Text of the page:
“He gives us this wonderful view of Brandywine Springs, it shows people milling out and about, a very wealthy carriage bringing in people who were going to stay there, we see folks in very fancy dresses, men in top hats,” Castellano said.
But one of his most accurate sources was architect Thomas Walter, who was hired to build Greek revival cottages for the hotel's owner in 1833. Castellano said Walter rendered watercolors of the Brandywine Springs hotel as well as his other projects.
“When he set his hand at the canvas, you had a near photographic record of what was there because we can compare his other perspectives to existing buildings,” Castellano said.
Walter’s other projects included the Girard College for Orphans in Philadelphia, and the dome of the U.S. Capitol building – all done in what was called Greek revival style.
“Greek revival was becoming very popular in the United States,” Castellano said. “Philadelphia probably was the incubation center for that emergence, Thomas Walter ad those that taught him were among the best in the country for Greek revival.”
And Castellano says that style was popular for hotels not just in Delaware and Pennsylvania but in other places like Clarendon Springs, Vermont.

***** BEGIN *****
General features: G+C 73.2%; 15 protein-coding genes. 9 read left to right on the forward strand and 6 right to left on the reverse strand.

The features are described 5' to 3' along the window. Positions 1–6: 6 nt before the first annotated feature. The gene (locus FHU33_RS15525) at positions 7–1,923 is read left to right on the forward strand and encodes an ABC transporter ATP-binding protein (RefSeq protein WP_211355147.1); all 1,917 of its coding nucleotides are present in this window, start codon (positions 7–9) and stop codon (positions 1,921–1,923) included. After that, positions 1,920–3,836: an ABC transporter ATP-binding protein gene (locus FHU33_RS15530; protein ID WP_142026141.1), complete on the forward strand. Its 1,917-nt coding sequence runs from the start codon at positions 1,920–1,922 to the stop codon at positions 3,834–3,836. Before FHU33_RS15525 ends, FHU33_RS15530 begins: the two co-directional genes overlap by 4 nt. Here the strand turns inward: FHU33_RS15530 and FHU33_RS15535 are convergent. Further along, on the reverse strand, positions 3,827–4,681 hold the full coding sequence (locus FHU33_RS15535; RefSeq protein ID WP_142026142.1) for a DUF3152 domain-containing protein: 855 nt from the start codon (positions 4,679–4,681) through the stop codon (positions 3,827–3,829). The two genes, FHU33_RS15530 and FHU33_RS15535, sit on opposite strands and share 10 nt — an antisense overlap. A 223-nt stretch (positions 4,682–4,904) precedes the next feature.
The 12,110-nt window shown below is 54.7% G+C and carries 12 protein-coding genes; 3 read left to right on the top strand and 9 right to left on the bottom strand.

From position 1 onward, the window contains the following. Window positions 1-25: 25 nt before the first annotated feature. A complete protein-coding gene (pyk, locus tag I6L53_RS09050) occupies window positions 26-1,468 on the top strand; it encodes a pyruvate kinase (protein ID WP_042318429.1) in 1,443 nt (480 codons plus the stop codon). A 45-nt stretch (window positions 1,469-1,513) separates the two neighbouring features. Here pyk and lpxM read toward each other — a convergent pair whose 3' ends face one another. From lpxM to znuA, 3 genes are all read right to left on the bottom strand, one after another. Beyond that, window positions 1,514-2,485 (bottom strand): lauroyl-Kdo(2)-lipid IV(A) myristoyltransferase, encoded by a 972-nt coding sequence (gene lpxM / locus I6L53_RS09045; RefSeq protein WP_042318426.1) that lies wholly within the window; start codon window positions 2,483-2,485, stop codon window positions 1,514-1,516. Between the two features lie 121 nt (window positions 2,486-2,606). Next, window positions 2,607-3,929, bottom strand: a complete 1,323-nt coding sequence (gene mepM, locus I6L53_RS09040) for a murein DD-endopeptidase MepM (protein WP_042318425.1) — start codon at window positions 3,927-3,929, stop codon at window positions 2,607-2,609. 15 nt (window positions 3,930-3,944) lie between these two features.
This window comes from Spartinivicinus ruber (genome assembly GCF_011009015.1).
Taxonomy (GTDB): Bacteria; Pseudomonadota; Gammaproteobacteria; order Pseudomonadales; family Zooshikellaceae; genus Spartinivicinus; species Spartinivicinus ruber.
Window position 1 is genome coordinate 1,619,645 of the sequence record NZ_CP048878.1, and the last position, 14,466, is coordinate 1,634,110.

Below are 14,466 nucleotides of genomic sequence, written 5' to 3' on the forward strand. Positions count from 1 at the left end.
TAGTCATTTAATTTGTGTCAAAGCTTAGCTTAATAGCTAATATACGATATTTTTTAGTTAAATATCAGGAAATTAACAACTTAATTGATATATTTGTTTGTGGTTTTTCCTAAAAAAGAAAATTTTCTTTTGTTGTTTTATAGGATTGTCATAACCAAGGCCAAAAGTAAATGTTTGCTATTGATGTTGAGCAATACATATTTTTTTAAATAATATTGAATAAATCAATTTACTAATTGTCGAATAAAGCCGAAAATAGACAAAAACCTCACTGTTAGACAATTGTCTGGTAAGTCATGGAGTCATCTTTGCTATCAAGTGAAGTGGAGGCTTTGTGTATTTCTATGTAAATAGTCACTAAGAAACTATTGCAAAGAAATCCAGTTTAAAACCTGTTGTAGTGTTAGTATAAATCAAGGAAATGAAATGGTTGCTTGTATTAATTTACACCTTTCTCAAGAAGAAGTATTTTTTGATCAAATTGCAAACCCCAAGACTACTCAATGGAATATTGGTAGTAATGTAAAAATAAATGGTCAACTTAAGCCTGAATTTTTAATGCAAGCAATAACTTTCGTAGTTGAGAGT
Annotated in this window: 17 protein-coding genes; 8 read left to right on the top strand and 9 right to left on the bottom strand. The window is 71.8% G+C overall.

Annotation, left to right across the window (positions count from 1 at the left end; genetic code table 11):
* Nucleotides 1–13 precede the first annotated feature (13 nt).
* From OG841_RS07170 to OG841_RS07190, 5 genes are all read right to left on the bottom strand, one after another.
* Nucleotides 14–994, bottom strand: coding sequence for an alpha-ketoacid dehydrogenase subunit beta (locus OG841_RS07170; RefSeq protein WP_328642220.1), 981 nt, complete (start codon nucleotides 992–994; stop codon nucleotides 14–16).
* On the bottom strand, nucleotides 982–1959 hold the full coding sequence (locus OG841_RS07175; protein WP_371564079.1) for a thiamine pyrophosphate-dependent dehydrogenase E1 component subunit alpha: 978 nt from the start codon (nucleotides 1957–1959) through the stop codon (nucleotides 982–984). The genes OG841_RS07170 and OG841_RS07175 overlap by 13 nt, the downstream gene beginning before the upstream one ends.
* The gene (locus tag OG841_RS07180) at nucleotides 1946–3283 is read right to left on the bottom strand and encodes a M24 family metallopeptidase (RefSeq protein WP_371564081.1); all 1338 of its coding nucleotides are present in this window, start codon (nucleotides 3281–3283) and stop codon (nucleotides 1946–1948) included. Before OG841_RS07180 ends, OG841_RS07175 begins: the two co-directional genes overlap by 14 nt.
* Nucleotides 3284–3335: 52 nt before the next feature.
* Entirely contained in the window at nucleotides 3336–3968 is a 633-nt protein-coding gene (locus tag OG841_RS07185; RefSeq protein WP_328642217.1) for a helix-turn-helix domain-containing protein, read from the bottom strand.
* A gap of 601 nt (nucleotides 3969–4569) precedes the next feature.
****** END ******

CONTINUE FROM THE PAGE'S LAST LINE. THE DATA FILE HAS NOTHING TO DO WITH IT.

“They were usually two to three stories, had columns - whether they were Greek revival or federal - and they all shared that large veranda, maybe two verandas if it was a two-story building,” Castellano said.
Ciosek - from the Brandywine Springs Park Friends’ group - says the resort attracted socialites and politicians seeking an escape from the city for the respite of the country.
“Now, these are not poor people,” he said. “To take a vacation in the 1830s, you had to have big money. And they would come for the whole summer.”
He says visitors were drawn by the springs and its purported benefits.
"They had a saying in those times when they were having the big hotel, that you couldn't have somebody bring the water to you, you had to go to the water and drink it there," Ciosek said.
“They had a saying in those times when they were having the big hotel, that you couldn’t have somebody bring the water to you, you had to go to the water and drink it there,” Ciosek said.
And going to the water meant climbing a massive hill, going up and down 60-80 steps a few times a day.
“Well the question is: ‘are you getting better because of the water or because of the exercise?’ Because you had to do it three times a day. Walking up and down the stairs.”
But while guests trekked great distances to drink the spring water, running water was pumped into the hotel from a nearby reservoir: a big innovation for 1834.
This was another of Castellano’s discoveries. The water source made way for a new luxury: indoor swimming pools.
“It turns out there was a bathhouse – they called it plunge bathing,” Castellano said. “But those were swimming pools, indoor swimming pools, at the time.”
Economic depressions in the late 1840s and 50s caused the business to suffer and the hotel was rented to a boys’ military school. Then a chimney fire burned it to the ground in 1853.